Fig. 14 Filtering for the letter sequence eat returns forms of the verb eat and other words containing the sequence

View as

From CLiC 2.0 onwards there are three options to view the concordance results:

  1. Basic results: concordance lines + book short title; link to “in bk.” view
  2. Full metadata: concordance lines + book short title; chapter, paragraph & sentence numbers; link to “in bk.” view
  3. Distribution plot: overview of matching lines per book

The default view is 1. and 2. gives more information on the same view. View 3. is completely different: it does not show the text in concordance lines but plots the distribution of matching concordance lines across the searched books. Note that if a book in the searched corpus has zero matches it will not be shown in the distribution plot (hence, Fig. 15 only shows 10 out of the 15 books in the DNov corpus).


Fig. 15 Distribution plot of workhouse in DNov

Like the concordance view, the distribution plot view can show “KWICGrouped lines” i.e. lines that contain particular patterns in the proximity of the nodes (see the KWICGrouper section below for a detailed example). Once the KWICGrouper is activated by selecting word types in KWICGrouper box in the menu bar, the corresponding instances in the distribution plot are coloured. Fig. 16 shows coloured lines containing references to children (boy, chance-child, charity-boy, child, children, girl and orphan). Light green represents one match in the concordance line, a darker green two and purple three matches. (Not displayed here: a line with four matches would be shown in pink.)


Fig. 16 Distribution plot of workhouse in DNov, KWICGrouped for references to children

The “view as” options represent an expansion of the “Show metadata columns” option in CLiC 1.6.

Basic sorting

The concordance lines can be sorted by any of the columns in the concordance by clicking on the header, which will then be marked with dark arrows. For example, by clicking on ‘Left’ the lines will be sorted by the first word to the left of the node and by clicking on ‘Right’ by the first word on the right. If you have the metadata columns activated you can also sort by these, for example to sort all entries by chapter. Similarly, if you have created your own tags (see the section Manage tag columns below), you can sort for lines with a particular tag. Clicking on the same header a second time will reverse the order of sorting.

Note that you can create a “sorting sequence” by clicking on various headers while pressing the shift key. For example, you could sort a concordance first by the words on the right and then by book, as illustrated in Fig. 17, which shows a concordance of fireplace sorted first by book – so that results from Barnaby Rudge (BR) come first – and then ordered by the co-text on the right.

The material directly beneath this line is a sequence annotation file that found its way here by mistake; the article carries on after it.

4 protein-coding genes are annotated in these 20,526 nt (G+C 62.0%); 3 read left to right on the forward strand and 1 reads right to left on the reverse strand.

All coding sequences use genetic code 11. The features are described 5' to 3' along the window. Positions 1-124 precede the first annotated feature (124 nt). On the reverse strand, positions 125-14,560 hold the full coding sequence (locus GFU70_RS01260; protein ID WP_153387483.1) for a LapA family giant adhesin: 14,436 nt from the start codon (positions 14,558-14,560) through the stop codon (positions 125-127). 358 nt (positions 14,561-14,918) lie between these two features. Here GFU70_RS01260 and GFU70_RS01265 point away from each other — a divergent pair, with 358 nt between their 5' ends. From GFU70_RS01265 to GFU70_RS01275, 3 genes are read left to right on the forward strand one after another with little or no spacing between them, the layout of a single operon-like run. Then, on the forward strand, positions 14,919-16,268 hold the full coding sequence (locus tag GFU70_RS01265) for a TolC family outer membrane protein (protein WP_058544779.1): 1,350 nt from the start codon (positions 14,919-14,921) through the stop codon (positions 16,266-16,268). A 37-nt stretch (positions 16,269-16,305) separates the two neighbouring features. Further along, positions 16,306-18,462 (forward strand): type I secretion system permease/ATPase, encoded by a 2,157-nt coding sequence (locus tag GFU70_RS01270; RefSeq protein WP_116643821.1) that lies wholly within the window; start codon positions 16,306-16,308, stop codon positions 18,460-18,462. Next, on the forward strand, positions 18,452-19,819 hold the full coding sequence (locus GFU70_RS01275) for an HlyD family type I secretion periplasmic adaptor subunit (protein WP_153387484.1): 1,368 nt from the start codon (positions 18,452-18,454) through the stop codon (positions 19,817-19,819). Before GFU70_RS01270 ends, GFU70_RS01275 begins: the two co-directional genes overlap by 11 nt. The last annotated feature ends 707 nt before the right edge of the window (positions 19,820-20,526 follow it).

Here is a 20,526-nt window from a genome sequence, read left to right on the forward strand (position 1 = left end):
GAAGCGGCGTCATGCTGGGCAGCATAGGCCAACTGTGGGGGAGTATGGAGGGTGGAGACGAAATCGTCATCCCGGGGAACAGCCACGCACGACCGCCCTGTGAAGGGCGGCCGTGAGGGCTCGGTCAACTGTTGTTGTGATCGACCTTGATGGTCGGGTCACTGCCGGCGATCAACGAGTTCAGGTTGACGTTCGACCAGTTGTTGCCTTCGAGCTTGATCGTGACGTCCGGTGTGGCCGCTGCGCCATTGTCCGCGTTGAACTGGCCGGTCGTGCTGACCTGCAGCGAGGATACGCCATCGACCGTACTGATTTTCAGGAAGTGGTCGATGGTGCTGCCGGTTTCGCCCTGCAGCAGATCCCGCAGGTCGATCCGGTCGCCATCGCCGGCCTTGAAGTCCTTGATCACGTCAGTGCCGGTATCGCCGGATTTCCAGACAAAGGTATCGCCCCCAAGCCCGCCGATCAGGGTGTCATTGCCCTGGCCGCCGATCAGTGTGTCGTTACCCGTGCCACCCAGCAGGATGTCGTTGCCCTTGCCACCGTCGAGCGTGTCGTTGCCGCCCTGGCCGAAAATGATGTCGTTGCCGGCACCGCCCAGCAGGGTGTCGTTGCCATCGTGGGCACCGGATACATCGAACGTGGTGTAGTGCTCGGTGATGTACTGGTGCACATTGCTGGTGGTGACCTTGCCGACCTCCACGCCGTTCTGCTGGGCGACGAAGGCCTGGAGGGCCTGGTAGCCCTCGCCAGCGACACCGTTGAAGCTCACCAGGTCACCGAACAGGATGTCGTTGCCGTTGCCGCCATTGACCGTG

Fig. 17 Concordance of fireplace in DNov (Dickens’s Novels) – first ordered by book, then by the first word on the right


The KWICGrouper is a tool that allows you to quickly group the concordance lines according to patterns that you find as you go through the concordance. For a basic introduction to the KWICGrouper functionality (in the CLiC 1.5 interface) you can watch our KWICGrouper video tutorial from May 2017 [CLiC_KWICGrouper_video]

The idea of the KWICGrouper is that you look for patterns as you search for particular words. Any matching lines will be highlighted and moved to the top of the screen. Among the matching lines we further distinguish between the lines based on how many matches they contain. A line with one match is highlighted in light green, lines with two matches are coloured in a darker green, those with three in purple and, finally, those with four in pink. (For lines with more matches than these, the colours with repeat.) The KWICGrouper gives you two options:

  • ‘Search in span’: Set the span for the KWICGrouper search. By dragging the slider you can adjust the number of words that will be searched to the left and right of the search term. The maximum (and default) span is 5 positions to either side.
  • ‘Search for types’: Choose one or more words to search for in the span. This is currently limited to single words, but there is no limit on how many words you add.

The total number of matching rows will be displayed at the top; the process is illustrated in Fig. 18, and Fig. 19, which show 1. the plain concordance lines as returned when searching for fire in Dickens’s novels and 2. the process of choosing types (forms of words) from co-text surrounding fire in the concordance in order to group the concordance lines.


Fig. 18 The first concordance lines of fire in DNov (Dickens’s Novels) with the default sorting by ‘in bk’


Fig. 19 Selecting types related to sitting from the KWICGrouper to group the concordance lines